It is no secret to anyone in the pork industry that the combination of high domestic and international demand, a shortage of pig inventory due to the PED virus outbreak, and lower feed costs are presenting strong profit opportunities for pork producers. These opportunities are driving many producers to also take their management practices to a new level.
Dr. Barry Kerkaert, Vice President of Pipestone Veterinary Services, says that producers are recognizing the value of each pig in their barn and looking for ways to ensure that each pig is healthier at every phase of their life.
“In my career, I’ve never seen this level of economic potential for pork producers,” said Dr. Kerkaert. “Because each pig represents such potential, I’ve also never seen this level of focus on individual pig health and care.”
Dr. Kerkaert notes that this focus on caring for every pig is resulting in some of the best performance results he’s ever seen, with the exception of farrowing facilities with acute PEDv outbreaks.
Saving every pig starts at sow farms and farrowing barns, said Dr. Kerkaert. Many sow farms are adding employees to provide 24 hour monitoring and additional care to sows during farrowing to reduce stillbirth, and increase piglet survival.
“With these extra measures, we’ve seen as much as a 50 percent reduction in stillbirth and 20 to 30 percent less piglet death while on the sow,” he said.
As pigs transition from farrowing barns to growing facilities, so does the focus on individual care. This includes taking a close look at vaccination protocols to ensure that growing pigs are protected with proper vaccinations at the proper dosage at the proper timing.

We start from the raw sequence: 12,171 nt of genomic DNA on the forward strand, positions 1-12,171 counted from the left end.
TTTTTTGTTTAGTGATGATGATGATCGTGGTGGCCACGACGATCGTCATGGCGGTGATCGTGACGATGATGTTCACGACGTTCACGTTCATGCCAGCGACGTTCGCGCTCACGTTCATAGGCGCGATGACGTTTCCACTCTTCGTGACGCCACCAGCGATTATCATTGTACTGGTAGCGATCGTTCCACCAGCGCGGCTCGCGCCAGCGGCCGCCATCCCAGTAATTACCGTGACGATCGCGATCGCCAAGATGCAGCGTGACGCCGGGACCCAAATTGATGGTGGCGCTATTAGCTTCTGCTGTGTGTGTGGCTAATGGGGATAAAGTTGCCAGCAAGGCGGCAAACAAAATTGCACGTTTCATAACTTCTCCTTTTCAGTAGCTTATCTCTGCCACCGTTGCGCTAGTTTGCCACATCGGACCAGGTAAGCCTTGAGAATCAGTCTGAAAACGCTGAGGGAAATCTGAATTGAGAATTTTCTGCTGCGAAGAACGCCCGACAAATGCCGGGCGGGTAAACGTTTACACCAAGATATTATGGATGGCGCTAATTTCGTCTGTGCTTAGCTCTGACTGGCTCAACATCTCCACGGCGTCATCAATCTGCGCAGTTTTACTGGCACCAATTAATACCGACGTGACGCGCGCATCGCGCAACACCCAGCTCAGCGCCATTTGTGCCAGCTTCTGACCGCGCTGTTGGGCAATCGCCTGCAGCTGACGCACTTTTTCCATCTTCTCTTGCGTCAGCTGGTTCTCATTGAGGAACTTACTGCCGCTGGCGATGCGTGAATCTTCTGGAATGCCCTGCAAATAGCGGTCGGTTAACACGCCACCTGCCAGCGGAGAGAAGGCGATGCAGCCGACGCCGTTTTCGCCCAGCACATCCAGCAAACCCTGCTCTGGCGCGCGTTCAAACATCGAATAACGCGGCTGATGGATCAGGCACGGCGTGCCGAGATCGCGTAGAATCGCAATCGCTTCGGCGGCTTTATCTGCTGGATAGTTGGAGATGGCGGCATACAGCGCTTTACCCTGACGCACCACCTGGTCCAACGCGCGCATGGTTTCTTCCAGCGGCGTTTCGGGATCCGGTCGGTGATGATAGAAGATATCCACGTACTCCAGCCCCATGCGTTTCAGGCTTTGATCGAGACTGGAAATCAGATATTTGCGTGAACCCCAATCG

The return on investment is significant on vaccinations, said Dr. Kerkaert, and many producers are adding more vaccines to their protocol to provide extra protection, including vaccines for ileitis, salmonella and PRRS.
“These vaccines are no-brainers. When you look at the potential margin per pig nearing $200 in some cases, the investment of 50 cents or so on a vaccine is a good one,” he said.
Producers are also stepping up efforts to monitor growing pigs to watch for early signs of health issues.
“It means walking every pen every day, and making a concentrated effort to look at every pig in the pen,” he said. “If a potential issue is noticed, it requires individualized treatment.”
The key to success in treating and saving pigs is early identification and early treatment. Producers who are walking pens daily and treating sick animals with the right dosage of the right antibiotic can improve the success rate of the treatment. Early diagnosis and treatment can also decrease the risk of a sick pig shedding the disease and spreading among the rest of the group.
“If there was ever a time when a health incentive or treatment would pay for itself, this is it. The return on investment has never been greater,” he said.
Pigs who are treated early can remain in their pen as long as they are clearly marked to make sure they can be monitored and so that producers can follow all guidelines for slaughter. If pigs are treated too late, or they don’t respond quickly to early treatment, they will need to be moved to the hospital pen.
Dr. Kerkaert is hopeful that the improved practices will become standard operating procedures for producers and will continue even after the current economic cycle returns to more normal conditions.
“Ultimately, anything that improves the health and care for pigs will benefit producers and the entire industry,” he said.